Try to list all your health problems and give as much detail as requested. Include a repeat prescription list if you have one and make sure it covers all the medication you take. Don't forget to mention any medical equipment you may use (like TENS machine, nebuliser).

Provide the name and address of your doctor and also the person most involved with your care, if there is someone. You should only put down people who are familiar with your difficulties as they may be contacted for further information when your claim is being assessed.

When you fill in the sections about care and mobility, don't just tick boxes. Use the additional spaces on the pages and extra pages at the back of the form to explain more about your situation and how it affects you. Try to show how often you have problems, how many times a day, and for how long each time.

Mobility component

High Rate Mobility (£62.55 a week)

The form will ask questions about your physical ability to walk. All the questions are important, but especially important is how far you can normally walk.

There's no specific distance in the rules but you should bear in mind that you are unlikely to qualify if you can usually walk more than about 50 yards. However, if you can walk, but you do so very slowly or in a particularly difficult manner owing to your condition, you may qualify. Seek advice if you're not sure what to say.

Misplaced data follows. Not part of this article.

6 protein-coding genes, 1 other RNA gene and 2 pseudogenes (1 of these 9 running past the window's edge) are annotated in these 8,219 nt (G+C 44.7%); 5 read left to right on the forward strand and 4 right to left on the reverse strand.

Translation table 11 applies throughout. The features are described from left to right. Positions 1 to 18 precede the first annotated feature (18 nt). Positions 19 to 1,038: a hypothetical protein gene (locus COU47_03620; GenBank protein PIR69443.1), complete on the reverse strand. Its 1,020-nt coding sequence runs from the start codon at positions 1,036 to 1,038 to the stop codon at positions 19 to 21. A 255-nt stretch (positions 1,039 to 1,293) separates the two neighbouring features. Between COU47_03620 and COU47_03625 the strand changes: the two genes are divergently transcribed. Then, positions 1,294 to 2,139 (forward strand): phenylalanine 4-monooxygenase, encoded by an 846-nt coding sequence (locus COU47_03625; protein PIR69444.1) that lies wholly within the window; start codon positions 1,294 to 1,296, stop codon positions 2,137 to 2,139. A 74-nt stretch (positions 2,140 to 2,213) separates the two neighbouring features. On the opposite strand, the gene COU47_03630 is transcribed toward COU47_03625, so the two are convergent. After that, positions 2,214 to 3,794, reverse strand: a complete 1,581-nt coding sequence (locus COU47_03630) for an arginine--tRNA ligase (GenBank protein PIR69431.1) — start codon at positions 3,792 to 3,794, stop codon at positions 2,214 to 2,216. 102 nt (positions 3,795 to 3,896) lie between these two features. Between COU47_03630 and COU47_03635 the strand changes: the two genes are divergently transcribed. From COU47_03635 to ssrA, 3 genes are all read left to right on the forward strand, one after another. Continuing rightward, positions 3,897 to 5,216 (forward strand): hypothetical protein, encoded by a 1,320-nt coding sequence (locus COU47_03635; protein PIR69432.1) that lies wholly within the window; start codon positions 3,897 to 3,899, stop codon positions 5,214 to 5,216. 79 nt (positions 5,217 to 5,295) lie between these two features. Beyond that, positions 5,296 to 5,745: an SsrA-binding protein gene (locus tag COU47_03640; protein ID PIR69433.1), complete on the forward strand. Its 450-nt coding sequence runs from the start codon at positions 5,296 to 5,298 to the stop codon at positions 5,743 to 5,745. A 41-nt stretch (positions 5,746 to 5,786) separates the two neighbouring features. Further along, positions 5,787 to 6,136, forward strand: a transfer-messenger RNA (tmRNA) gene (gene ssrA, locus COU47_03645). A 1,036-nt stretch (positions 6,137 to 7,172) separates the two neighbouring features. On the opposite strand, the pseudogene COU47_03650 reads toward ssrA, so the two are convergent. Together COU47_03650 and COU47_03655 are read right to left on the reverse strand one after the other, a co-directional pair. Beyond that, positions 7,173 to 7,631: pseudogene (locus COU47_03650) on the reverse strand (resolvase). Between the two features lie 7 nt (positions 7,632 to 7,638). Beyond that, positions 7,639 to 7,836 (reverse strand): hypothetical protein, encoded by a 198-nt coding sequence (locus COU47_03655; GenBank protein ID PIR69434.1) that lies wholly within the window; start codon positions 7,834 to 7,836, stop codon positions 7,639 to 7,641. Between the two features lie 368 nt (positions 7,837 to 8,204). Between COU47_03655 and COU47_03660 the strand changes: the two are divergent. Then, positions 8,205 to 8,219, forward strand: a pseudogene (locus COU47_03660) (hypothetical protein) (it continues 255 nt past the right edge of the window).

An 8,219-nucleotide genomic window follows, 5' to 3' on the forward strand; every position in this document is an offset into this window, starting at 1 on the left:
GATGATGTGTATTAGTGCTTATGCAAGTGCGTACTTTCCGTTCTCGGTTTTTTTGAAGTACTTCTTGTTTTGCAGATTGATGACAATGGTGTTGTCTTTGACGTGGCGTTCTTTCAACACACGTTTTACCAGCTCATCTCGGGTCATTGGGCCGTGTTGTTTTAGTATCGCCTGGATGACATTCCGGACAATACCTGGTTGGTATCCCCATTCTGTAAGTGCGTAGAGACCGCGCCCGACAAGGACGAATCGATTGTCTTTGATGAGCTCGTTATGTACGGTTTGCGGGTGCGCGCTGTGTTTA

Answer all the questions that apply to you and try to give examples. Try to describe how walking affects you (like any pain, breathlessness), how far you can go before you need to rest, how long you need to rest, and any effect upon your health after you have walked.

If you have mobility problems arising from sight problems or sight and hearing problems, contact the Helpline for specialist advice.

Low Rate Mobility – (£23.70 a week)

This part of DLA is payable if you can physically walk, but you need guidance and support most of the time if you walk out of doors on a route that's not familiar to you. This may be because you would be unable to find your way, you would be in danger, you would panic, or you cannot manage crossing roads.